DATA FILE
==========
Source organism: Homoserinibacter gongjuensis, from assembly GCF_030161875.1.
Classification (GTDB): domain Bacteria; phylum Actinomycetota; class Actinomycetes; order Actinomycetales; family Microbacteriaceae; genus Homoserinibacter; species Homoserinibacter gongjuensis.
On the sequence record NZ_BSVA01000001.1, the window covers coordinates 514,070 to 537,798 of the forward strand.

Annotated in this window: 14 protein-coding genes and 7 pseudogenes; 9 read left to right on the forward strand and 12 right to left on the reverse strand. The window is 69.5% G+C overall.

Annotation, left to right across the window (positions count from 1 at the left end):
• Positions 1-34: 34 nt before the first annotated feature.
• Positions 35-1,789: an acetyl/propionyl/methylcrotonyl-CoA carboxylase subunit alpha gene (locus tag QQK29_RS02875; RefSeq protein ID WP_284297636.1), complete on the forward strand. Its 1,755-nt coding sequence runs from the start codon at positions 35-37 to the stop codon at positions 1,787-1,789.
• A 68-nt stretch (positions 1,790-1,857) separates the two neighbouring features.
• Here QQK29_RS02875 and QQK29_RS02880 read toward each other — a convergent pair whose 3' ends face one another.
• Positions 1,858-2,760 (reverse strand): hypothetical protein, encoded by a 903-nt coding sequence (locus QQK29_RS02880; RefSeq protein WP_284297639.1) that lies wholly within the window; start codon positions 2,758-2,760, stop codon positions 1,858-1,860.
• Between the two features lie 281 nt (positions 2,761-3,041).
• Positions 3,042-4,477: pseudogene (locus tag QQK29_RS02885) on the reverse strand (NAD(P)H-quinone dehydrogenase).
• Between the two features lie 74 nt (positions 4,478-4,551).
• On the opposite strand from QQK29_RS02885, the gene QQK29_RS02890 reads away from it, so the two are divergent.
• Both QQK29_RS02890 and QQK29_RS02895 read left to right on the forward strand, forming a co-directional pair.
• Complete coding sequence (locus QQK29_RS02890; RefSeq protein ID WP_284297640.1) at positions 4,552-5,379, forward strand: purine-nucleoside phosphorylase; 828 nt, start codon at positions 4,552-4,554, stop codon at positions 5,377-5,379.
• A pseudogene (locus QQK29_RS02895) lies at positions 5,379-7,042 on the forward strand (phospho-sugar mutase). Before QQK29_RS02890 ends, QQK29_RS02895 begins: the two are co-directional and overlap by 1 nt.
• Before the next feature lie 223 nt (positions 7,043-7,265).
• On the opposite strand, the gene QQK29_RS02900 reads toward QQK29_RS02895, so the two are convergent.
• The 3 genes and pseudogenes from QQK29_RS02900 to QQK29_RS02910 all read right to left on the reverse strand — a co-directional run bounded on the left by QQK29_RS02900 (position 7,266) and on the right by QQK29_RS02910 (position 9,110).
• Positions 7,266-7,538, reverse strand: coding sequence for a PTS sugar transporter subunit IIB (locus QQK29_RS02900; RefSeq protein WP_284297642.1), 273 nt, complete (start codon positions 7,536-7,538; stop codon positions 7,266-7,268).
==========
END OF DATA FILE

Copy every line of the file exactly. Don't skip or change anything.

Source organism: Homoserinibacter gongjuensis, from assembly GCF_030161875.1.
Classification (GTDB): domain Bacteria; phylum Actinomycetota; class Actinomycetes; order Actinomycetales; family Microbacteriaceae; genus Homoserinibacter; species Homoserinibacter gongjuensis.
On the sequence record NZ_BSVA01000001.1, the window covers coordinates 514,070 to 537,798 of the forward strand.

Annotated in this window: 14 protein-coding genes and 7 pseudogenes; 9 read left to right on the forward strand and 12 right to left on the reverse strand. The window is 69.5% G+C overall.

Annotation, left to right across the window (positions count from 1 at the left end):
• Positions 1-34: 34 nt before the first annotated feature.
• Positions 35-1,789: an acetyl/propionyl/methylcrotonyl-CoA carboxylase subunit alpha gene (locus tag QQK29_RS02875; RefSeq protein ID WP_284297636.1), complete on the forward strand. Its 1,755-nt coding sequence runs from the start codon at positions 35-37 to the stop codon at positions 1,787-1,789.
• A 68-nt stretch (positions 1,790-1,857) separates the two neighbouring features.
• Here QQK29_RS02875 and QQK29_RS02880 read toward each other — a convergent pair whose 3' ends face one another.
• Positions 1,858-2,760 (reverse strand): hypothetical protein, encoded by a 903-nt coding sequence (locus QQK29_RS02880; RefSeq protein WP_284297639.1) that lies wholly within the window; start codon positions 2,758-2,760, stop codon positions 1,858-1,860.
• Between the two features lie 281 nt (positions 2,761-3,041).
• Positions 3,042-4,477: pseudogene (locus tag QQK29_RS02885) on the reverse strand (NAD(P)H-quinone dehydrogenase).
• Between the two features lie 74 nt (positions 4,478-4,551).
• On the opposite strand from QQK29_RS02885, the gene QQK29_RS02890 reads away from it, so the two are divergent.
• Both QQK29_RS02890 and QQK29_RS02895 read left to right on the forward strand, forming a co-directional pair.
• Complete coding sequence (locus QQK29_RS02890; RefSeq protein ID WP_284297640.1) at positions 4,552-5,379, forward strand: purine-nucleoside phosphorylase; 828 nt, start codon at positions 4,552-4,554, stop codon at positions 5,377-5,379.
• A pseudogene (locus QQK29_RS02895) lies at positions 5,379-7,042 on the forward strand (phospho-sugar mutase). Before QQK29_RS02890 ends, QQK29_RS02895 begins: the two are co-directional and overlap by 1 nt.
• Before the next feature lie 223 nt (positions 7,043-7,265).
• On the opposite strand, the gene QQK29_RS02900 reads toward QQK29_RS02895, so the two are convergent.
• The 3 genes and pseudogenes from QQK29_RS02900 to QQK29_RS02910 all read right to left on the reverse strand — a co-directional run bounded on the left by QQK29_RS02900 (position 7,266) and on the right by QQK29_RS02910 (position 9,110).
• Positions 7,266-7,538, reverse strand: coding sequence for a PTS sugar transporter subunit IIB (locus QQK29_RS02900; RefSeq protein WP_284297642.1), 273 nt, complete (start codon positions 7,536-7,538; stop codon positions 7,266-7,268).